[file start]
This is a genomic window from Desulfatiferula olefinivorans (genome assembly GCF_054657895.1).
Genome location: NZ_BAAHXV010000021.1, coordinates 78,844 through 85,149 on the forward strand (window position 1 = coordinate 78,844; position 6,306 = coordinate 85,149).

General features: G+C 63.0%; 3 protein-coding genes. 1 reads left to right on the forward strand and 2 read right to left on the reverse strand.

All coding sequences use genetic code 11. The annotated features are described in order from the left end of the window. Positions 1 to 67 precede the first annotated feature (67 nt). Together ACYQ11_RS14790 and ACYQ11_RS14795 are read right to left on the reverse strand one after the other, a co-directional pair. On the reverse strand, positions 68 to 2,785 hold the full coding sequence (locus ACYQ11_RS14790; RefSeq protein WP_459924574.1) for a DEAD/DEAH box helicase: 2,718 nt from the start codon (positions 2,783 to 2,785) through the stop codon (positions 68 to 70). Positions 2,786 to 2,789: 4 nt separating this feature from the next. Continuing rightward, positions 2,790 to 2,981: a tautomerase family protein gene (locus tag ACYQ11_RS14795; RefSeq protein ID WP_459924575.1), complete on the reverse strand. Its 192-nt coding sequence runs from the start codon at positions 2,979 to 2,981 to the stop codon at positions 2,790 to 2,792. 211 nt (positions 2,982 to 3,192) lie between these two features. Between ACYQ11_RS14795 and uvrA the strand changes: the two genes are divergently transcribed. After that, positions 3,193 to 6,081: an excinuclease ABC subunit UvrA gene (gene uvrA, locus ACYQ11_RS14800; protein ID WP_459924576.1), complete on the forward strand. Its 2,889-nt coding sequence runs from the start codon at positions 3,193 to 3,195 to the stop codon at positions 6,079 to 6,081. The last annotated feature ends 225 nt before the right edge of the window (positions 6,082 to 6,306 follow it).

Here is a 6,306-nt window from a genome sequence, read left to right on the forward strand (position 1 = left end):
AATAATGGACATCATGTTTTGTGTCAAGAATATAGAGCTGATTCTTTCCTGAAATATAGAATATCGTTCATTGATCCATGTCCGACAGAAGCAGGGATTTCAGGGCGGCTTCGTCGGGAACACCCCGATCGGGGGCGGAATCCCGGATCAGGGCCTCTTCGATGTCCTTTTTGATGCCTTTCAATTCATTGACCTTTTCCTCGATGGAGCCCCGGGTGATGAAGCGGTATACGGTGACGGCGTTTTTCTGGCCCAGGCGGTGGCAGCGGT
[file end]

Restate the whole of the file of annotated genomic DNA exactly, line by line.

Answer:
This is a genomic window from Desulfatiferula olefinivorans (genome assembly GCF_054657895.1).
Genome location: NZ_BAAHXV010000021.1, coordinates 78,844 through 85,149 on the forward strand (window position 1 = coordinate 78,844; position 6,306 = coordinate 85,149).

General features: G+C 63.0%; 3 protein-coding genes. 1 reads left to right on the forward strand and 2 read right to left on the reverse strand.

All coding sequences use genetic code 11. The annotated features are described in order from the left end of the window. Positions 1 to 67 precede the first annotated feature (67 nt). Together ACYQ11_RS14790 and ACYQ11_RS14795 are read right to left on the reverse strand one after the other, a co-directional pair. On the reverse strand, positions 68 to 2,785 hold the full coding sequence (locus ACYQ11_RS14790; RefSeq protein WP_459924574.1) for a DEAD/DEAH box helicase: 2,718 nt from the start codon (positions 2,783 to 2,785) through the stop codon (positions 68 to 70). Positions 2,786 to 2,789: 4 nt separating this feature from the next. Continuing rightward, positions 2,790 to 2,981: a tautomerase family protein gene (locus tag ACYQ11_RS14795; RefSeq protein ID WP_459924575.1), complete on the reverse strand. Its 192-nt coding sequence runs from the start codon at positions 2,979 to 2,981 to the stop codon at positions 2,790 to 2,792. 211 nt (positions 2,982 to 3,192) lie between these two features. Between ACYQ11_RS14795 and uvrA the strand changes: the two genes are divergently transcribed. After that, positions 3,193 to 6,081: an excinuclease ABC subunit UvrA gene (gene uvrA, locus ACYQ11_RS14800; protein ID WP_459924576.1), complete on the forward strand. Its 2,889-nt coding sequence runs from the start codon at positions 3,193 to 3,195 to the stop codon at positions 6,079 to 6,081. The last annotated feature ends 225 nt before the right edge of the window (positions 6,082 to 6,306 follow it).

Here is a 6,306-nt window from a genome sequence, read left to right on the forward strand (position 1 = left end):
AATAATGGACATCATGTTTTGTGTCAAGAATATAGAGCTGATTCTTTCCTGAAATATAGAATATCGTTCATTGATCCATGTCCGACAGAAGCAGGGATTTCAGGGCGGCTTCGTCGGGAACACCCCGATCGGGGGCGGAATCCCGGATCAGGGCCTCTTCGATGTCCTTTTTGATGCCTTTCAATTCATTGACCTTTTCCTCGATGGAGCCCCGGGTGATGAAGCGGTATACGGTGACGGCGTTTTTCTGGCCCAGGCGGTGGCAGCGGT